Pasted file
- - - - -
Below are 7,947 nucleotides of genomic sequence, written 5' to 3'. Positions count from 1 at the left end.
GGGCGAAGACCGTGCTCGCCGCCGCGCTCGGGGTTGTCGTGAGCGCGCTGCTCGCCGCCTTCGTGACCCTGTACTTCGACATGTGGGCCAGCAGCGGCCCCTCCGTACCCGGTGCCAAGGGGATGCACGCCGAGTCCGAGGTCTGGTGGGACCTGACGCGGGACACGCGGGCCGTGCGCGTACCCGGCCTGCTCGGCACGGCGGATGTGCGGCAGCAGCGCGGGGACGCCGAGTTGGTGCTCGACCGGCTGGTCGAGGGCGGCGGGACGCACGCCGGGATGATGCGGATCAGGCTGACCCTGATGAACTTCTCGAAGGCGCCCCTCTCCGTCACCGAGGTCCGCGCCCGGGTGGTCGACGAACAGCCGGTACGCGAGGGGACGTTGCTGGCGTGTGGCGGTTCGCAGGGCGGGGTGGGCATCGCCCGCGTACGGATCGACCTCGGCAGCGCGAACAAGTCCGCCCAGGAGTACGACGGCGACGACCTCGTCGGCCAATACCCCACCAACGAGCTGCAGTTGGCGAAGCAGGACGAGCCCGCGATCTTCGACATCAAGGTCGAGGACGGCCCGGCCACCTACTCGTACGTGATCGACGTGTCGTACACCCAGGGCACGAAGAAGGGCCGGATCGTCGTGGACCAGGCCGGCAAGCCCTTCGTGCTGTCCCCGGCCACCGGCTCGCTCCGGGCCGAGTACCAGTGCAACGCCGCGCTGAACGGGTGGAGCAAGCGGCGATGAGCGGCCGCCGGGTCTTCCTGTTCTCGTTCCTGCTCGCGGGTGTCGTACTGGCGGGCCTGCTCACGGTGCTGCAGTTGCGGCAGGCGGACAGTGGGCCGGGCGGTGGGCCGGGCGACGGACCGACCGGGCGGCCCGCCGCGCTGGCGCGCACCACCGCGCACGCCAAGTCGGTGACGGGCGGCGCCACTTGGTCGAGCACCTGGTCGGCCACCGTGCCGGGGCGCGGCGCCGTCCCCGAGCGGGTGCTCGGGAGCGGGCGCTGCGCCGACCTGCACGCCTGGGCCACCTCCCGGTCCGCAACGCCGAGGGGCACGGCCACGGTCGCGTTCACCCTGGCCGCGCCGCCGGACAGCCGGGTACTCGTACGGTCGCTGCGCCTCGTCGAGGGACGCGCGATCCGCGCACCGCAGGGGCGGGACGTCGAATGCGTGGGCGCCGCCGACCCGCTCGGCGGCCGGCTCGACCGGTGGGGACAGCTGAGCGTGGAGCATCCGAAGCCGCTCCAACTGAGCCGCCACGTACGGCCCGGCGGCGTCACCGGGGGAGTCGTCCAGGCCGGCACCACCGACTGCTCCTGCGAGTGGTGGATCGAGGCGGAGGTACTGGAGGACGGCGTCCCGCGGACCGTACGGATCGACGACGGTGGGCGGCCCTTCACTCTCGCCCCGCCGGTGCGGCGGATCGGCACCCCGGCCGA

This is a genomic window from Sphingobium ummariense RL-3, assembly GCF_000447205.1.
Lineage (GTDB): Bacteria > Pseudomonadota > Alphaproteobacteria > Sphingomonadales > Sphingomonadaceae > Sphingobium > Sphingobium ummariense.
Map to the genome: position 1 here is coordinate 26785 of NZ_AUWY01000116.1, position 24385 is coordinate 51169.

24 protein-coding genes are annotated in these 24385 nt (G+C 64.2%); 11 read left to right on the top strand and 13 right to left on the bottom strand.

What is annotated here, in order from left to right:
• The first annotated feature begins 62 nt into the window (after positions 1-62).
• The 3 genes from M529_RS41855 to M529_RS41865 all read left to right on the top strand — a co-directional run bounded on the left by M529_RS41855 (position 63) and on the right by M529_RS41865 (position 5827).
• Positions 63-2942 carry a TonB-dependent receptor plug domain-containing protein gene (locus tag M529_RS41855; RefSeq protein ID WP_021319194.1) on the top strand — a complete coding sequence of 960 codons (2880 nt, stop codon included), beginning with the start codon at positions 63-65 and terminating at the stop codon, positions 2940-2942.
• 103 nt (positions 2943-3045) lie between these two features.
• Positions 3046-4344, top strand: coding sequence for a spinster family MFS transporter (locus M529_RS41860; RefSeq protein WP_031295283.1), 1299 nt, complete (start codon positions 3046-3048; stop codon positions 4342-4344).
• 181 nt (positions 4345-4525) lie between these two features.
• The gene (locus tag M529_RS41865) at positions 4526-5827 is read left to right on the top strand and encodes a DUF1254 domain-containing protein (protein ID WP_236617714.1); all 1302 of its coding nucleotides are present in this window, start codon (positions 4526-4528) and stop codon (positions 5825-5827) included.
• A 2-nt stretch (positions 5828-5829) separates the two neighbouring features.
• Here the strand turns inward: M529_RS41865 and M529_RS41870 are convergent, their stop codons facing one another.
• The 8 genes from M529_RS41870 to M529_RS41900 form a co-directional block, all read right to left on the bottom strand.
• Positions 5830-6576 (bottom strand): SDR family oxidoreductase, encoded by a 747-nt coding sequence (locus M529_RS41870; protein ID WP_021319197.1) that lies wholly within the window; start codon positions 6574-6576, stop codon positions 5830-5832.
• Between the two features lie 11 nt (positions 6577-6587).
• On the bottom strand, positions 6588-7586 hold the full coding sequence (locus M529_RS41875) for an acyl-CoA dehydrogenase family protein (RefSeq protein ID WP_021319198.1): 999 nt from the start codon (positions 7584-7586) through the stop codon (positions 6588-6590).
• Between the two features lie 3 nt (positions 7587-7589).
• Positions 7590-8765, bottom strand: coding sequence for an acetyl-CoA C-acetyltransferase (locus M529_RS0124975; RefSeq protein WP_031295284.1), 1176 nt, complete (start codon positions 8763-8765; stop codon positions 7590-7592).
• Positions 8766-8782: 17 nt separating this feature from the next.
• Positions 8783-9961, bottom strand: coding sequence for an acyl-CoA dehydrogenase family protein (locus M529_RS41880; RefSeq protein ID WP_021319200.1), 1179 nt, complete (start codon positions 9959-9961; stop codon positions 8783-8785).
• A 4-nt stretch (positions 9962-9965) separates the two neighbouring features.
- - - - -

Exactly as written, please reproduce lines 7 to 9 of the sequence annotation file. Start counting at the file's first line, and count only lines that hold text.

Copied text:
What is annotated here, in order from left to right:
• The first annotated feature begins 62 nt into the window (after positions 1-62).
• The 3 genes from M529_RS41855 to M529_RS41865 all read left to right on the top strand — a co-directional run bounded on the left by M529_RS41855 (position 63) and on the right by M529_RS41865 (position 5827).